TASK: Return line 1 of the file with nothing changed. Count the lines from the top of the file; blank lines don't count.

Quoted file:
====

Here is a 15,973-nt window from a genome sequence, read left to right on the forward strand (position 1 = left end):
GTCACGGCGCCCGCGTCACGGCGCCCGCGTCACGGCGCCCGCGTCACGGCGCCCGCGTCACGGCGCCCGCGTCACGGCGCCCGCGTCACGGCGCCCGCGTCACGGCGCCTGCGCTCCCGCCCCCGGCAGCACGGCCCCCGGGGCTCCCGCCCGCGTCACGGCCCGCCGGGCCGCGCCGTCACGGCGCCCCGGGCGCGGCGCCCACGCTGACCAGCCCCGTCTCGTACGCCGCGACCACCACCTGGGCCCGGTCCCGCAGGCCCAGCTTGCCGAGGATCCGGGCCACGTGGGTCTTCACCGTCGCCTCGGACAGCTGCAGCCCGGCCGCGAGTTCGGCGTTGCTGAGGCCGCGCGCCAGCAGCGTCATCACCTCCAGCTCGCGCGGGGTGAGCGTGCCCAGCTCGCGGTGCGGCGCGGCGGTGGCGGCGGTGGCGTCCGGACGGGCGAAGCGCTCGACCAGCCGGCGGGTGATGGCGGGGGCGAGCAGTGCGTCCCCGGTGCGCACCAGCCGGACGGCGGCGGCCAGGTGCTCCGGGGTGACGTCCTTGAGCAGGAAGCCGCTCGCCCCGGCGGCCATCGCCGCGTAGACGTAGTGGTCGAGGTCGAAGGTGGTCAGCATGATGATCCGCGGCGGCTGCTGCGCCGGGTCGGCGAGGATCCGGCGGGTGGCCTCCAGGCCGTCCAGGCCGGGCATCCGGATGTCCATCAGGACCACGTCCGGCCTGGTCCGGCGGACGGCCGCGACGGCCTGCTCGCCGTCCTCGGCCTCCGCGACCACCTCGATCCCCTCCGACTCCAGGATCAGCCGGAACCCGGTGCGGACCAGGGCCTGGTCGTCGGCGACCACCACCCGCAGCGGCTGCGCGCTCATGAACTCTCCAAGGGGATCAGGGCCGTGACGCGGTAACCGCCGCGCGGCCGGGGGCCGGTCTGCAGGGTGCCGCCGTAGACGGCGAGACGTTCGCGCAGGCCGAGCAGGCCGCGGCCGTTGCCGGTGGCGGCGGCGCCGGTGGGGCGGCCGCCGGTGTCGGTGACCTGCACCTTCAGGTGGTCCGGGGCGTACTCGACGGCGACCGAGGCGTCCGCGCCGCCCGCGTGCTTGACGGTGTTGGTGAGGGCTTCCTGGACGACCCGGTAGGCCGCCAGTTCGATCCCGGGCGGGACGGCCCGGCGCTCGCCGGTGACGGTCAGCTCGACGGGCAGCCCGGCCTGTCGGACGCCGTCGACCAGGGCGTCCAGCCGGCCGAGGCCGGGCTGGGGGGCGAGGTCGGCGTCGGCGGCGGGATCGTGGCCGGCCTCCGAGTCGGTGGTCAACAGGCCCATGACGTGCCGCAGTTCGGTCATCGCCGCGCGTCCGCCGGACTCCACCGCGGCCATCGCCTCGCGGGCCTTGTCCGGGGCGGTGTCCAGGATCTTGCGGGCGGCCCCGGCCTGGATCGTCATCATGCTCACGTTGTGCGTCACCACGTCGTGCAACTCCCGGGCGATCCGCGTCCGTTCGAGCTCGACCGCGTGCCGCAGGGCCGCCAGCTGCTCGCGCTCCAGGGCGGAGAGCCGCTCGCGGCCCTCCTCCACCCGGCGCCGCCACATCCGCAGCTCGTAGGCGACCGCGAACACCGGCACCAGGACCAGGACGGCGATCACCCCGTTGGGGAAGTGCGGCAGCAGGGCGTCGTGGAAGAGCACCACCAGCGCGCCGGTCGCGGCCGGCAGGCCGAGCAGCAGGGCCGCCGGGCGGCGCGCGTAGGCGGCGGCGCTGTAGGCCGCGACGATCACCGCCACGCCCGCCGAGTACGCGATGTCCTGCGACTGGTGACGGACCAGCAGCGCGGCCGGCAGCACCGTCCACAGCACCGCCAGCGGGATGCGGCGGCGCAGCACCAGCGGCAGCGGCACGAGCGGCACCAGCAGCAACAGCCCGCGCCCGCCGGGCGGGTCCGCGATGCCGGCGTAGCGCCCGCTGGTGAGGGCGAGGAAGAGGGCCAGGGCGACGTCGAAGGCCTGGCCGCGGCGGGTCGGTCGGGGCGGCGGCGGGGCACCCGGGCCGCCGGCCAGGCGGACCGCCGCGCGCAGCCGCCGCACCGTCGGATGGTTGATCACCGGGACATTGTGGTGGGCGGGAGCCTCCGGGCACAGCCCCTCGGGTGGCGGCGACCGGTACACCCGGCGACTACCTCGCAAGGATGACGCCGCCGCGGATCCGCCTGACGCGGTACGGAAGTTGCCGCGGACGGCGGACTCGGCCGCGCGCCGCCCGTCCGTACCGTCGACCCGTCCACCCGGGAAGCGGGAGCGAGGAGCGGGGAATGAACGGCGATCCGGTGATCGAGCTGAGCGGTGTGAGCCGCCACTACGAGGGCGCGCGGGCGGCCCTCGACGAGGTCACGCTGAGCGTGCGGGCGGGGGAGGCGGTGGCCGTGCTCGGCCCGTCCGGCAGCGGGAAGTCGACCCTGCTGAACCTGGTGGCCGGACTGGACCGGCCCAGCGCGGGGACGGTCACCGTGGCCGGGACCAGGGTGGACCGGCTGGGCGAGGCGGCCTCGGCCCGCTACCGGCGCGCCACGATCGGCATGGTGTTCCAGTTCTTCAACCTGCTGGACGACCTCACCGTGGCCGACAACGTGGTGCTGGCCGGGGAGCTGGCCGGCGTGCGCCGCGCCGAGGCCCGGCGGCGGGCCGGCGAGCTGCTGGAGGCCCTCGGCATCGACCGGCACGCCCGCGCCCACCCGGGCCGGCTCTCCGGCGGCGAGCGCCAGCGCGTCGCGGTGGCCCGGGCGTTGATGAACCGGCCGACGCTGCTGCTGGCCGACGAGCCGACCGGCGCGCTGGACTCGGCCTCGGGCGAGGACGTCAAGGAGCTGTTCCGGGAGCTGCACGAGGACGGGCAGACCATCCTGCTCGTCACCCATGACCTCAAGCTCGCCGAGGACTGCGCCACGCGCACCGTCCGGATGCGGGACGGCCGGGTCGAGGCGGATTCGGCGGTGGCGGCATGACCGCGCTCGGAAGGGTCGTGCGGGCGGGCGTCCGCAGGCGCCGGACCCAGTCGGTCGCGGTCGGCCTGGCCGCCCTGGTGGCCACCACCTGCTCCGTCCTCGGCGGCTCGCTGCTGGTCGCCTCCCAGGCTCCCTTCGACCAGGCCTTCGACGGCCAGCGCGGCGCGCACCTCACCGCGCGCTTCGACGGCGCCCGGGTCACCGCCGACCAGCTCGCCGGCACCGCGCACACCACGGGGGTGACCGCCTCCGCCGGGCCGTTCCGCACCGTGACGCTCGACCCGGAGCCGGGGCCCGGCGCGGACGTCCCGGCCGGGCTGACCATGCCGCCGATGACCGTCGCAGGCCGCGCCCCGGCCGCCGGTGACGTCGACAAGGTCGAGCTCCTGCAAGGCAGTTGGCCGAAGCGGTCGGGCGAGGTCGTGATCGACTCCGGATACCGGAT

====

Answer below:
Here is a 15,973-nt window from a genome sequence, read left to right on the forward strand (position 1 = left end):